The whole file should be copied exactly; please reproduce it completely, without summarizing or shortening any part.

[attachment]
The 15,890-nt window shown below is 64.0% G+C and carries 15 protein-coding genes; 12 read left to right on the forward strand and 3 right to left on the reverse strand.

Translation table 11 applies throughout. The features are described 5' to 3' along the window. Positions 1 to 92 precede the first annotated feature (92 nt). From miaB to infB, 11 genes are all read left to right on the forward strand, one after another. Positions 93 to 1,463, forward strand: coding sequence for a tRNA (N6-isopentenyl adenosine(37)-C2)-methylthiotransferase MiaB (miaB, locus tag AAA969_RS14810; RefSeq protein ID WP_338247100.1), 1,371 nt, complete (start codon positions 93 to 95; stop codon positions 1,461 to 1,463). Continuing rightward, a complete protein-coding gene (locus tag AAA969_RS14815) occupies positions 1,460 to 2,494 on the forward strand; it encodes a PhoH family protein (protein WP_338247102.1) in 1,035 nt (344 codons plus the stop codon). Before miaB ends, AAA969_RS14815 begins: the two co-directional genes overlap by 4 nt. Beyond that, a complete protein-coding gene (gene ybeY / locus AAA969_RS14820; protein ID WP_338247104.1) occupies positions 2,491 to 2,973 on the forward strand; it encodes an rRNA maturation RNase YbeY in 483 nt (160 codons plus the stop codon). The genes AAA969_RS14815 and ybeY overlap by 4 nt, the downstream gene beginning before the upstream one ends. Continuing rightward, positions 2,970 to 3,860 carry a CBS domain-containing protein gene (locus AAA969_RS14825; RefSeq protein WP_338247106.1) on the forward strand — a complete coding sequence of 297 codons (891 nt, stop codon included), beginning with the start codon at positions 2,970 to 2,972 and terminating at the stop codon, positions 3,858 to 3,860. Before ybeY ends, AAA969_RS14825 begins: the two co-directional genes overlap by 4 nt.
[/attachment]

The 15,890-nt window shown below is 64.0% G+C and carries 15 protein-coding genes; 12 read left to right on the forward strand and 3 right to left on the reverse strand.

Translation table 11 applies throughout. The features are described 5' to 3' along the window. Positions 1 to 92 precede the first annotated feature (92 nt). From miaB to infB, 11 genes are all read left to right on the forward strand, one after another. Positions 93 to 1,463, forward strand: coding sequence for a tRNA (N6-isopentenyl adenosine(37)-C2)-methylthiotransferase MiaB (miaB, locus tag AAA969_RS14810; RefSeq protein ID WP_338247100.1), 1,371 nt, complete (start codon positions 93 to 95; stop codon positions 1,461 to 1,463). Continuing rightward, a complete protein-coding gene (locus tag AAA969_RS14815) occupies positions 1,460 to 2,494 on the forward strand; it encodes a PhoH family protein (protein WP_338247102.1) in 1,035 nt (344 codons plus the stop codon). Before miaB ends, AAA969_RS14815 begins: the two co-directional genes overlap by 4 nt. Beyond that, a complete protein-coding gene (gene ybeY / locus AAA969_RS14820; protein ID WP_338247104.1) occupies positions 2,491 to 2,973 on the forward strand; it encodes an rRNA maturation RNase YbeY in 483 nt (160 codons plus the stop codon). The genes AAA969_RS14815 and ybeY overlap by 4 nt, the downstream gene beginning before the upstream one ends. Continuing rightward, positions 2,970 to 3,860 carry a CBS domain-containing protein gene (locus AAA969_RS14825; RefSeq protein WP_338247106.1) on the forward strand — a complete coding sequence of 297 codons (891 nt, stop codon included), beginning with the start codon at positions 2,970 to 2,972 and terminating at the stop codon, positions 3,858 to 3,860. Before ybeY ends, AAA969_RS14825 begins: the two co-directional genes overlap by 4 nt.